Family Matters


Family Matters

Living Backward and Forward: In Search of the Stories that Bind Us

March/April 2018


Mom gleefully holds up two crossword books and says, “See, 111 puzzles in each. They’ll keep me here a long time. When I finish them, I can die.”

Mom, age 99, hasn’t talked about dying in a while. I remember with a shudder her plaintive calls last year in the hospital after her 10th fall, her head gashed and bleeding. “I want to die. Please . . . die,” she’d said. The words still careen back and forth in my mind. Now, I grab the opening Mom has presented and ask, “What are you feeling about dying?”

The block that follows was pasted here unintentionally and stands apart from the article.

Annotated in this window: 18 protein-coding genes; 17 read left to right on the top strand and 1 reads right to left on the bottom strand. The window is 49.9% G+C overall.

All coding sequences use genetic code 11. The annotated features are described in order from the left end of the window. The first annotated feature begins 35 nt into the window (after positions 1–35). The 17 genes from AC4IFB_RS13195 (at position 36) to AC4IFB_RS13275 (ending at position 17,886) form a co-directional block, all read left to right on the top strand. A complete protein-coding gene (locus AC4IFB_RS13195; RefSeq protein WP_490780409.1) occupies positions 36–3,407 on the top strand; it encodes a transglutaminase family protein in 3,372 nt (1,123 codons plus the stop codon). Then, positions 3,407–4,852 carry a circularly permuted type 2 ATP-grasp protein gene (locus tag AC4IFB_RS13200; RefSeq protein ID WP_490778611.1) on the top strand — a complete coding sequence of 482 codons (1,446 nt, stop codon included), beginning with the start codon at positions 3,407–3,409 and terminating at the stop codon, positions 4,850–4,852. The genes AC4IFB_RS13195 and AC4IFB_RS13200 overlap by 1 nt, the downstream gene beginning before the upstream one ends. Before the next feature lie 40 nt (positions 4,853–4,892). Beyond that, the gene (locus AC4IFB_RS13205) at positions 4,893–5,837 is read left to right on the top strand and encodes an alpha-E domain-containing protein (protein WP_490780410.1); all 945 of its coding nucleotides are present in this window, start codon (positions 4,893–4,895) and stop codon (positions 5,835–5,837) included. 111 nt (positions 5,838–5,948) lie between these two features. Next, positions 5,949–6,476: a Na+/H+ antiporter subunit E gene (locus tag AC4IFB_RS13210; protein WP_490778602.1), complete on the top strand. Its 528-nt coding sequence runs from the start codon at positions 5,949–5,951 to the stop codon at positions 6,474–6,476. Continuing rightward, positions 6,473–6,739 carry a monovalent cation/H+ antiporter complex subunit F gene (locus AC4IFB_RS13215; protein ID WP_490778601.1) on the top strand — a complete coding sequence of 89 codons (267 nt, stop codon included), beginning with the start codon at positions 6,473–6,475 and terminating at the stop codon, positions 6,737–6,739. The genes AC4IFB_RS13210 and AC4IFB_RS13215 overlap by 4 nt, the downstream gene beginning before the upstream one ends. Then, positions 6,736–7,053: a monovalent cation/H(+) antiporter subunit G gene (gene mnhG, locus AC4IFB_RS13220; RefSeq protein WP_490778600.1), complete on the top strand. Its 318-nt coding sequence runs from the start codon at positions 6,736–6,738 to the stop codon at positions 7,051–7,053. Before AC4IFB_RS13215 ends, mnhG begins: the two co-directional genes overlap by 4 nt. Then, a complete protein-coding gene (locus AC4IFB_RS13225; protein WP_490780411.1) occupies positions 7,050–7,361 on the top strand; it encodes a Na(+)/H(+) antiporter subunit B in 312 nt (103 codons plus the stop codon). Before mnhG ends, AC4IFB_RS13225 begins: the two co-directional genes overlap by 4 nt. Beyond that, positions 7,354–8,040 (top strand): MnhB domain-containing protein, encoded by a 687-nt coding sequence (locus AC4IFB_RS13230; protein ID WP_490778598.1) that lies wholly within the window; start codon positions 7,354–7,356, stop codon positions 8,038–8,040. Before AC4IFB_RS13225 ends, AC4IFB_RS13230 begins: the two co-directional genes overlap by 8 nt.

She replies with bravado, “I couldn’t care less if I die.” A slow swallow. “I can’t do anything about it.”

I stroke her back, something that she loves. “Are you afraid or scared?”

“I’m in great shape.” She says nothing about her emotions, and I feel a sear down the center of my breastbone—the old flagrant hope of getting a glimpse into Mom’s feelings, hope that first infiltrated my body when I was eight years old. Tottering in Mom’s high heels, I’d reached into her jewelry drawer for the silver wedding chain I loved to wear for dress-up. But what was this folded piece of paper under the box that held the chain? I opened it and read in Mom’s pointy handwriting: “I want to die here in the meadow. The lupine and Indian paintbrush around me.

My young mind raced. Die? Kicking the heels aside, tripping over the long, beaded skirt, I ran with the note to my 12-year-old sister. She wanted nothing to do with it. After that, every week…

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